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Hyperion Records

CDA66580 - Medtner: Piano Concertos Nos 2 & 3
CDA66580

Recording details: November 1991
Greyfriars Church, Edinburgh, Scotland
Produced by Andrew Keener
Engineered by Tony Faulkner
Release date: January 1992
Total duration: 73 minutes 47 seconds

GRAMOPHONE AWARD WINNER
LUISTER-CD VAN HET JAAR 1992

'Performances as searingly intense as they are ardently lyrical. Truly extraordinary fire and brilliance' (Gramophone)

'Truly coruscating and poetic playing' (The Good CD Guide)

'Dazzling virtuosity' (Classic CD)

'A triumph' (CDReview)

'Waste no time in acquiring this magnificent disc' (Piano, Germany)

The Romantic Piano Concerto
Piano Concertos Nos 2 & 3
Introduction  EnglishFrançaisDeutsch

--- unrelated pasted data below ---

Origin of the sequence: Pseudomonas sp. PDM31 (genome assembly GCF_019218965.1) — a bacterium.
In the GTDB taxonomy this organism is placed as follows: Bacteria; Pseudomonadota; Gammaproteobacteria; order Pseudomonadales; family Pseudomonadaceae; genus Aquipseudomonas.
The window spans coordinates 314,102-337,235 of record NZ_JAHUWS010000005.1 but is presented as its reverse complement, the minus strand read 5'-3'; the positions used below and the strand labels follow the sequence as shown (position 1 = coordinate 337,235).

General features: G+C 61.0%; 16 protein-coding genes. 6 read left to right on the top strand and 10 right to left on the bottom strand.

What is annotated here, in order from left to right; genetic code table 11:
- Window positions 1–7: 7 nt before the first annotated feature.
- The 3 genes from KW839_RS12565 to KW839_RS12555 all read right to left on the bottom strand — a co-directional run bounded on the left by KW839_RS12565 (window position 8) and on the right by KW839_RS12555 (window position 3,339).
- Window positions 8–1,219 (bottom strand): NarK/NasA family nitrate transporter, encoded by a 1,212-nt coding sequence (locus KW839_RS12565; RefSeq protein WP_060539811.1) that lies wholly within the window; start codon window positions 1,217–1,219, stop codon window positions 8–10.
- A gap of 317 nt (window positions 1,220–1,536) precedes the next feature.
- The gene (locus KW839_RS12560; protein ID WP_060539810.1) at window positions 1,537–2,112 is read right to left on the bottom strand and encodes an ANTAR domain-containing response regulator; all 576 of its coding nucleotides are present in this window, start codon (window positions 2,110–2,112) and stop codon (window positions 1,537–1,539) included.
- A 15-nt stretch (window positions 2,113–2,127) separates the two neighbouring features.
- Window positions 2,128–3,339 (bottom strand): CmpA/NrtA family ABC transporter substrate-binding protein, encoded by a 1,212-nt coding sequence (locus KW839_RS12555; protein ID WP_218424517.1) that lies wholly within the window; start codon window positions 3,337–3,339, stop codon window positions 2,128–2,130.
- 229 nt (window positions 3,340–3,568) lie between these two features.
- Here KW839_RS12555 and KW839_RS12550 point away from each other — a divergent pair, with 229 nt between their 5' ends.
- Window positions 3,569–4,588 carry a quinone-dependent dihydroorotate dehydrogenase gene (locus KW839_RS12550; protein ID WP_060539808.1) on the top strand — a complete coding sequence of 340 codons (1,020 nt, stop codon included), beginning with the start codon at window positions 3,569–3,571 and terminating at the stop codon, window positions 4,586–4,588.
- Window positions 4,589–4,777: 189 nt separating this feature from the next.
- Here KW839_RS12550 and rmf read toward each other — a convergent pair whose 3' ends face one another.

A younger contemporary of Scriabin and Rachmaninov, Nikolai Medtner, a Russian of distant German descent, studied under Pabst, Sapelnikov and Safonov at the Moscow Conservatoire, graduating in 1900 with the coveted Anton Rubinstein Prize. Admired as a pianist of particularly formidable attainment and inventive imagination, he held important teaching appointments at the Conservatoire (1909/10, 1914/21) before eventually leaving Russia for periods of domicile in Germany, the USA and Paris. In the winter of 1935/36 he settled in England, making his home in the Golders Green area of north London. Befriended by the Royal Philharmonic Society and made an Honorary Member of the Royal Academy of Music, it was here that he died in November 1951, from a heart attack—leaving the world, his devoted wife was to write later, ‘in a serene and grateful spirit’. As a pianist, Medtner was much sought after. He toured Europe in 1901/02 and again in l921, returned to his homeland for a series of historic concerts in 1927 and visited North America twice, in 1924/25 and 1929/30. In l944 ill-health forced him to retire from the platform—but not from the recording studio: in his last years, under the patronage of Sir Jaya Chamaraja Wadiyar, the Maharajah of Mysore, he taped a number of his more important works for HMV.